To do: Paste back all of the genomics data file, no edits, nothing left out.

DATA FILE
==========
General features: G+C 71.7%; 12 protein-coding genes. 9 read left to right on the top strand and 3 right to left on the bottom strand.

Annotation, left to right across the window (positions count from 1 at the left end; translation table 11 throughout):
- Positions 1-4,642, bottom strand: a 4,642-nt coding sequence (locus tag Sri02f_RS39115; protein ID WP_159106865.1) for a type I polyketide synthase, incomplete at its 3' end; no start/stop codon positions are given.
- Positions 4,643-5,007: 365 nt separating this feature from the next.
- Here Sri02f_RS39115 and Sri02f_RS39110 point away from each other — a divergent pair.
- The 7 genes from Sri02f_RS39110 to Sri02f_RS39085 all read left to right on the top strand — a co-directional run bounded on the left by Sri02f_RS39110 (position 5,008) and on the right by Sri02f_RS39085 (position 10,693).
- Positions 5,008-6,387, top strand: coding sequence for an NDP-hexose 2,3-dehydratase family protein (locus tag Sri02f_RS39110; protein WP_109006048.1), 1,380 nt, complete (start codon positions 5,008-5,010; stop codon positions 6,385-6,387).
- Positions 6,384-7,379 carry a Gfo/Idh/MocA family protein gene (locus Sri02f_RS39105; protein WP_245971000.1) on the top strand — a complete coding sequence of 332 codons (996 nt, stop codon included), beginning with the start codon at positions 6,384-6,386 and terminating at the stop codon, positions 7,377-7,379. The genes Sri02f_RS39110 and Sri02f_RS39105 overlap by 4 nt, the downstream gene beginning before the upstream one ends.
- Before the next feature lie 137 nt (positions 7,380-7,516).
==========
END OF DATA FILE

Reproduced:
General features: G+C 71.7%; 12 protein-coding genes. 9 read left to right on the top strand and 3 right to left on the bottom strand.

Annotation, left to right across the window (positions count from 1 at the left end; translation table 11 throughout):
- Positions 1-4,642, bottom strand: a 4,642-nt coding sequence (locus tag Sri02f_RS39115; protein ID WP_159106865.1) for a type I polyketide synthase, incomplete at its 3' end; no start/stop codon positions are given.
- Positions 4,643-5,007: 365 nt separating this feature from the next.
- Here Sri02f_RS39115 and Sri02f_RS39110 point away from each other — a divergent pair.
- The 7 genes from Sri02f_RS39110 to Sri02f_RS39085 all read left to right on the top strand — a co-directional run bounded on the left by Sri02f_RS39110 (position 5,008) and on the right by Sri02f_RS39085 (position 10,693).
- Positions 5,008-6,387, top strand: coding sequence for an NDP-hexose 2,3-dehydratase family protein (locus tag Sri02f_RS39110; protein WP_109006048.1), 1,380 nt, complete (start codon positions 5,008-5,010; stop codon positions 6,385-6,387).
- Positions 6,384-7,379 carry a Gfo/Idh/MocA family protein gene (locus Sri02f_RS39105; protein WP_245971000.1) on the top strand — a complete coding sequence of 332 codons (996 nt, stop codon included), beginning with the start codon at positions 6,384-6,386 and terminating at the stop codon, positions 7,377-7,379. The genes Sri02f_RS39110 and Sri02f_RS39105 overlap by 4 nt, the downstream gene beginning before the upstream one ends.
- Before the next feature lie 137 nt (positions 7,380-7,516).